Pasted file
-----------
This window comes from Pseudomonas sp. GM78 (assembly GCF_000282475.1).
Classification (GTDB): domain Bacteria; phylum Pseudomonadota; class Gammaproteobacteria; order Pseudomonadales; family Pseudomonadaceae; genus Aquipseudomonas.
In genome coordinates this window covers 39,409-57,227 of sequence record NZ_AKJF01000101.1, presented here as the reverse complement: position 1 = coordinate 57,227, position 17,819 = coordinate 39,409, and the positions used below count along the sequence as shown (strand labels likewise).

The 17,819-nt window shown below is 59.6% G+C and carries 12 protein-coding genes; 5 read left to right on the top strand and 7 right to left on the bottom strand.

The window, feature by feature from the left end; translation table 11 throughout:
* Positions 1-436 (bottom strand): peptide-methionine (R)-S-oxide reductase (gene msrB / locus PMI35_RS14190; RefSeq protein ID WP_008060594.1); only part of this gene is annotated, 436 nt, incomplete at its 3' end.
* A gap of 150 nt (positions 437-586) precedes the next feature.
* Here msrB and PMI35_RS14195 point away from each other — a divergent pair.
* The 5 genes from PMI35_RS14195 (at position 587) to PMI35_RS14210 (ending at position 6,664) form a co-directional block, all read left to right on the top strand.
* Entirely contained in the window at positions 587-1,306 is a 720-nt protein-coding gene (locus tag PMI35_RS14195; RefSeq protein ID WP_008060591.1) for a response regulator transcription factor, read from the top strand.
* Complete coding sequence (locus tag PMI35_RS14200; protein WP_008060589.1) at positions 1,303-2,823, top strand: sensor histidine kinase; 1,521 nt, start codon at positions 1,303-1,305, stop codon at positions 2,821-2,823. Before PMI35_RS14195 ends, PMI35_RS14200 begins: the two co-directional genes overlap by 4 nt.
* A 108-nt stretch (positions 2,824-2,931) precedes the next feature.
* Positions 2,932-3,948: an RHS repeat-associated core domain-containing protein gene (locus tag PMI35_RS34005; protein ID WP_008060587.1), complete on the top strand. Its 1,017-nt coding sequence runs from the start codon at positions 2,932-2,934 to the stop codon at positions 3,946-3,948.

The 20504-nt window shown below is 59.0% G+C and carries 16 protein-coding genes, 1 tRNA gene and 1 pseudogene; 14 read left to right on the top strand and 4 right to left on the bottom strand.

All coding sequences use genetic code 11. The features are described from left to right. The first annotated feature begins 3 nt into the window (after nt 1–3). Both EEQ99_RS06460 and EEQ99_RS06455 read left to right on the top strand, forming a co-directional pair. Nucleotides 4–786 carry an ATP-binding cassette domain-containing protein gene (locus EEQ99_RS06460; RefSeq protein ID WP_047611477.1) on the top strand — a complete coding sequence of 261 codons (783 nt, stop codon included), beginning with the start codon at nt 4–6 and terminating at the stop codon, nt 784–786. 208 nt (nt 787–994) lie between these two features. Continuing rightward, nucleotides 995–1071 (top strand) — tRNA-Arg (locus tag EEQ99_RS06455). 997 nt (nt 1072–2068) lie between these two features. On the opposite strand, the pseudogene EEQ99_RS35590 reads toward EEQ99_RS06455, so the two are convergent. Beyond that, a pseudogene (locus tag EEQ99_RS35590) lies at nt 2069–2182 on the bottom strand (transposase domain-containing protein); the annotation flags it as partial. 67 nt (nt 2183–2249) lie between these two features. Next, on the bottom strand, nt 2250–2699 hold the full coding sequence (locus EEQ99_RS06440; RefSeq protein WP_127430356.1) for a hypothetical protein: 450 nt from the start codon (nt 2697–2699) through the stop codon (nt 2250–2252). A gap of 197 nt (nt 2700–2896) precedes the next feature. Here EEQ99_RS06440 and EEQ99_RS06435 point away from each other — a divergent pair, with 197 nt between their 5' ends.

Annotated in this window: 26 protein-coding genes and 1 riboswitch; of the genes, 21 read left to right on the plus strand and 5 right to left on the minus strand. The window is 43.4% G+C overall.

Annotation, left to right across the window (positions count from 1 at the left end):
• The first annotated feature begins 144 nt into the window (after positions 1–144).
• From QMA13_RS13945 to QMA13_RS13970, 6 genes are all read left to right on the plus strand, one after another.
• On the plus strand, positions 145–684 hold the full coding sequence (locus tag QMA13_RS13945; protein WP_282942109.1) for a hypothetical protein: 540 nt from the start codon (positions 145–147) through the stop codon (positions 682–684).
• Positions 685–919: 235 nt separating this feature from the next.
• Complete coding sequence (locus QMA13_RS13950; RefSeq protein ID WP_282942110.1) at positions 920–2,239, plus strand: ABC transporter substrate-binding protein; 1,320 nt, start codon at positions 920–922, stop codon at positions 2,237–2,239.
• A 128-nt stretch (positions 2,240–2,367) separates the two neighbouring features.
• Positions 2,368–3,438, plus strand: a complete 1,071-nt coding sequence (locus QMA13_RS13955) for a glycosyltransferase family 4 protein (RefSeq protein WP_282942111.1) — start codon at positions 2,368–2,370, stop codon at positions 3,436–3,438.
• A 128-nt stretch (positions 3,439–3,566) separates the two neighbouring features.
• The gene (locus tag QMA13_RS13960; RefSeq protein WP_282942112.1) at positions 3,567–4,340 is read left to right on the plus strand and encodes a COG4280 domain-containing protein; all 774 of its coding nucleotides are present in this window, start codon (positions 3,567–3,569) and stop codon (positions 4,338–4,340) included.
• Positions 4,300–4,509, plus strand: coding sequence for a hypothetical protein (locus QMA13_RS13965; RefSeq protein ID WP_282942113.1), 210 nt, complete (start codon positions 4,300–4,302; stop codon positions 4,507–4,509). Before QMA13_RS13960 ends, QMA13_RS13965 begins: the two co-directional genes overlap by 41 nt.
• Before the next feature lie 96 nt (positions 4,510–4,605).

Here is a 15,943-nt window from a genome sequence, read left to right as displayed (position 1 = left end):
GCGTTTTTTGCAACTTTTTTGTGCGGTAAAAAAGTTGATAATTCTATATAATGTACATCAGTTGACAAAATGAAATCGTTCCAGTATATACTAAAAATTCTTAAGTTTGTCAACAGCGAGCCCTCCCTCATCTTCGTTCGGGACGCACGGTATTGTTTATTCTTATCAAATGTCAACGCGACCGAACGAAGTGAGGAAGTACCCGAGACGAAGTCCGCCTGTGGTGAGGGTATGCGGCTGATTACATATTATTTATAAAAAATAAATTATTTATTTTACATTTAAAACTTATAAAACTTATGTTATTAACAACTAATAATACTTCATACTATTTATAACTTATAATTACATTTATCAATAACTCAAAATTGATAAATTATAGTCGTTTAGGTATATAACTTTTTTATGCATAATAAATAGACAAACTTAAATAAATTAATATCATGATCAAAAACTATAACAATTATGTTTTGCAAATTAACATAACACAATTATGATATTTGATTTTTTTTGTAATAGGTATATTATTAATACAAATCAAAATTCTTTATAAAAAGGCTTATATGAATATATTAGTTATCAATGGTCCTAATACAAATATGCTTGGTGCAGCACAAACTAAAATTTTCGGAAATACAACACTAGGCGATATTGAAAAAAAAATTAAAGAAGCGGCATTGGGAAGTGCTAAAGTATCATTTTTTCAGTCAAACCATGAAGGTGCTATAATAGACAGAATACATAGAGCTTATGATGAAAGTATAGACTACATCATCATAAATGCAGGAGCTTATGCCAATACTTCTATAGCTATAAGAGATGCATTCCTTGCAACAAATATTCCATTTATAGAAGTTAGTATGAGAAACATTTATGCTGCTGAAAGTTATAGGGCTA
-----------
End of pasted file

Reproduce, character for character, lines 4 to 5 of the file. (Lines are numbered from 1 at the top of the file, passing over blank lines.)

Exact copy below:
The 17,819-nt window shown below is 59.6% G+C and carries 12 protein-coding genes; 5 read left to right on the top strand and 7 right to left on the bottom strand.

The window, feature by feature from the left end; translation table 11 throughout: